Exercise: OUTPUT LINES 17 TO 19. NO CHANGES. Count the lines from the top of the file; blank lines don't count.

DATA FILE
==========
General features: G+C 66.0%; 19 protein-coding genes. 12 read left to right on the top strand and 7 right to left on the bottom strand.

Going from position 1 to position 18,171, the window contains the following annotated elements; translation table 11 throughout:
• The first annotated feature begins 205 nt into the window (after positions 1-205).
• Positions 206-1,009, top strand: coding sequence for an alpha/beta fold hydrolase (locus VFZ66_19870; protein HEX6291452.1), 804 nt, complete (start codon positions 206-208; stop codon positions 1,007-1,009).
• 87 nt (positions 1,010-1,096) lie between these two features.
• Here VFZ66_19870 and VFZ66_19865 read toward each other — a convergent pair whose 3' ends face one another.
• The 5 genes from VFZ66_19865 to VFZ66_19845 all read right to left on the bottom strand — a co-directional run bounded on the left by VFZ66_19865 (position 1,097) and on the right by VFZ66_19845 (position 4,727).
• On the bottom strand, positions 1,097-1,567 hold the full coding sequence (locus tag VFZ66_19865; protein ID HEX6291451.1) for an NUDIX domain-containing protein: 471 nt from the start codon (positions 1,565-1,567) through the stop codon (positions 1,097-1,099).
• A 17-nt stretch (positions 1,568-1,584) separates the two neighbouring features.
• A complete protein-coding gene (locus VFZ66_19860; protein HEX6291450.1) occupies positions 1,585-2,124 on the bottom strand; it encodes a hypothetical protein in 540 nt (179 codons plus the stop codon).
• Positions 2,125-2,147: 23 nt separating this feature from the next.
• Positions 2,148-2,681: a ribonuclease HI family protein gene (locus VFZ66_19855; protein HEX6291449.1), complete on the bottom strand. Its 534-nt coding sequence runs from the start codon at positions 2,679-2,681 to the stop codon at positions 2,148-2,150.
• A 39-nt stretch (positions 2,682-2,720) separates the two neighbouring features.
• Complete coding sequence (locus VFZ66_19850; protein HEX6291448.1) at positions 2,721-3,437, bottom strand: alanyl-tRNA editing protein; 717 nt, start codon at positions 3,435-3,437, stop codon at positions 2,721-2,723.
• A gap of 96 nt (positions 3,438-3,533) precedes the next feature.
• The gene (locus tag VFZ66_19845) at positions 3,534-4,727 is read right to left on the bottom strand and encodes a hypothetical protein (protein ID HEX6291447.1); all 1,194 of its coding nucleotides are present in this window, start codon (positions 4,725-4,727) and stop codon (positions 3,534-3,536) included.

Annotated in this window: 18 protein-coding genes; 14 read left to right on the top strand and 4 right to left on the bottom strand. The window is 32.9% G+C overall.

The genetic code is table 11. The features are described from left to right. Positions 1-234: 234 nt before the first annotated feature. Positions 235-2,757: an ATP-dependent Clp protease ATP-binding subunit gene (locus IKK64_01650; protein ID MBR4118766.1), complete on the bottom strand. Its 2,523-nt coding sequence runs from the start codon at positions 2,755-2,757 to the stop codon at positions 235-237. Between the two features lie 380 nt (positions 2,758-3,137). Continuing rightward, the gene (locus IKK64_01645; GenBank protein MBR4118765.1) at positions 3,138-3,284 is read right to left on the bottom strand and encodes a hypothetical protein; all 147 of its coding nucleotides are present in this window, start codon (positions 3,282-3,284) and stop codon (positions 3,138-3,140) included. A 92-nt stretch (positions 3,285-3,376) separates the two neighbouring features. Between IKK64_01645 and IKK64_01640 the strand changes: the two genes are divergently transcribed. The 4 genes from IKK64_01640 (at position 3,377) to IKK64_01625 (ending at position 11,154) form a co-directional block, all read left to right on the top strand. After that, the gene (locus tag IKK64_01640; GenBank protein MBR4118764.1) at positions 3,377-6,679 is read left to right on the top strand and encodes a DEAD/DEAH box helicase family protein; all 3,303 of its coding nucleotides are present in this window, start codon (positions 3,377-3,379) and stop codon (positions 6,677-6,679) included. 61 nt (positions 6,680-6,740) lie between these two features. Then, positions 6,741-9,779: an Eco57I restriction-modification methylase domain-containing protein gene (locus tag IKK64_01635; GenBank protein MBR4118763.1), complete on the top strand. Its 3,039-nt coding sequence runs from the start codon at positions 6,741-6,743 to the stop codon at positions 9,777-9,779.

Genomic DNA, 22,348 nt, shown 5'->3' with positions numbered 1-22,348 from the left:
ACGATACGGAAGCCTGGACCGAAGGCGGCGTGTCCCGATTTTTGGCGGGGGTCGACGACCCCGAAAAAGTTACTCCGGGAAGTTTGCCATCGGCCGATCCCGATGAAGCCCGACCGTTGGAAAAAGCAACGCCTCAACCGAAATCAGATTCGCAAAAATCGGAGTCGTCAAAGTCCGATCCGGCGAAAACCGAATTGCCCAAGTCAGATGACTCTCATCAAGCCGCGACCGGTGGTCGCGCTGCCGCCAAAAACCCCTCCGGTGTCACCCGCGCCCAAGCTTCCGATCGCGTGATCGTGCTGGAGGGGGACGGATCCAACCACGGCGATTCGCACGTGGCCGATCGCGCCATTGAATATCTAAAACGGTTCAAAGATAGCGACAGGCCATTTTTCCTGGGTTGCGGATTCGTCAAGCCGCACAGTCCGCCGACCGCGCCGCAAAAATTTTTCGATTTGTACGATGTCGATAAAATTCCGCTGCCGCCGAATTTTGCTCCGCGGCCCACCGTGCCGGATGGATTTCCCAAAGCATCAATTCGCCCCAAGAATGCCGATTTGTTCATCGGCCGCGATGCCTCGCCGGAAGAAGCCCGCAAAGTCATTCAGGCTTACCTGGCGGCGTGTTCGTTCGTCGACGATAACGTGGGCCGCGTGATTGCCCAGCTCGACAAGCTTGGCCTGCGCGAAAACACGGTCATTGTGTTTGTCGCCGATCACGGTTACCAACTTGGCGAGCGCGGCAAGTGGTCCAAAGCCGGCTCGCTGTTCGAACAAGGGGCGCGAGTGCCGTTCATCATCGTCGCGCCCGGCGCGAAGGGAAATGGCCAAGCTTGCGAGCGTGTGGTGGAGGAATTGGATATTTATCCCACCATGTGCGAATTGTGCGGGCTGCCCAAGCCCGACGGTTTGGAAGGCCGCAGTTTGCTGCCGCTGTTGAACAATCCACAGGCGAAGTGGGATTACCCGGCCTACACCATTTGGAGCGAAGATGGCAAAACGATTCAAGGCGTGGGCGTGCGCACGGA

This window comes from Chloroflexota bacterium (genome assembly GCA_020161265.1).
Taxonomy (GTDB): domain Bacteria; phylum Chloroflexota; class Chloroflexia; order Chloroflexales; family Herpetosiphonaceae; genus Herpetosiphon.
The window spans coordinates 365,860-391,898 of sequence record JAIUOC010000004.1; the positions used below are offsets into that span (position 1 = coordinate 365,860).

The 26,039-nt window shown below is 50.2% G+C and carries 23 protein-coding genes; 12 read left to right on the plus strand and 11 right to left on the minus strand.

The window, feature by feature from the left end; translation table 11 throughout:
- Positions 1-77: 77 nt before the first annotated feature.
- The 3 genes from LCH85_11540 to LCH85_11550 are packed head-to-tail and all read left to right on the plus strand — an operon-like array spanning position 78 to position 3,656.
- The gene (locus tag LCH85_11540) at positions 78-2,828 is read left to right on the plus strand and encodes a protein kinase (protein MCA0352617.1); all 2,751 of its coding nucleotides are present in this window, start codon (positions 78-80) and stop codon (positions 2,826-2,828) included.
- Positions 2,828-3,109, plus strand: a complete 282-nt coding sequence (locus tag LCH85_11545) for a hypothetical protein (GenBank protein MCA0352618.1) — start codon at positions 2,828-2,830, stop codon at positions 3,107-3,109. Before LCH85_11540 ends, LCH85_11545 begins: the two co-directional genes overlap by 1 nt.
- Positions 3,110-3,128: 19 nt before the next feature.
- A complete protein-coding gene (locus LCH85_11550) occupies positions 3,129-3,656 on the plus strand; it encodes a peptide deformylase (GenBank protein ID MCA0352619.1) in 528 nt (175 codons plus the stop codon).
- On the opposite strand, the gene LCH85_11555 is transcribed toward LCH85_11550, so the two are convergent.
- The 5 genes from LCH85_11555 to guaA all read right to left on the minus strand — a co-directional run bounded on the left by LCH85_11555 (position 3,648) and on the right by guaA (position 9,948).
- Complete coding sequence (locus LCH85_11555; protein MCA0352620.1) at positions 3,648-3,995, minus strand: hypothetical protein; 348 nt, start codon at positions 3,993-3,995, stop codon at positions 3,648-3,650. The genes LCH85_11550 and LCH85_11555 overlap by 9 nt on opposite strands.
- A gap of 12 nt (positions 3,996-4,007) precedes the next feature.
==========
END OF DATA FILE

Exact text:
Annotated in this window: 18 protein-coding genes; 14 read left to right on the top strand and 4 right to left on the bottom strand. The window is 32.9% G+C overall.

The genetic code is table 11. The features are described from left to right. Positions 1-234: 234 nt before the first annotated feature. Positions 235-2,757: an ATP-dependent Clp protease ATP-binding subunit gene (locus IKK64_01650; protein ID MBR4118766.1), complete on the bottom strand. Its 2,523-nt coding sequence runs from the start codon at positions 2,755-2,757 to the stop codon at positions 235-237. Between the two features lie 380 nt (positions 2,758-3,137). Continuing rightward, the gene (locus IKK64_01645; GenBank protein MBR4118765.1) at positions 3,138-3,284 is read right to left on the bottom strand and encodes a hypothetical protein; all 147 of its coding nucleotides are present in this window, start codon (positions 3,282-3,284) and stop codon (positions 3,138-3,140) included. A 92-nt stretch (positions 3,285-3,376) separates the two neighbouring features. Between IKK64_01645 and IKK64_01640 the strand changes: the two genes are divergently transcribed. The 4 genes from IKK64_01640 (at position 3,377) to IKK64_01625 (ending at position 11,154) form a co-directional block, all read left to right on the top strand. After that, the gene (locus tag IKK64_01640; GenBank protein MBR4118764.1) at positions 3,377-6,679 is read left to right on the top strand and encodes a DEAD/DEAH box helicase family protein; all 3,303 of its coding nucleotides are present in this window, start codon (positions 3,377-3,379) and stop codon (positions 6,677-6,679) included. 61 nt (positions 6,680-6,740) lie between these two features. Then, positions 6,741-9,779: an Eco57I restriction-modification methylase domain-containing protein gene (locus tag IKK64_01635; GenBank protein MBR4118763.1), complete on the top strand. Its 3,039-nt coding sequence runs from the start codon at positions 6,741-6,743 to the stop codon at positions 9,777-9,779.

Genomic DNA, 22,348 nt, shown 5'->3' with positions numbered 1-22,348 from the left: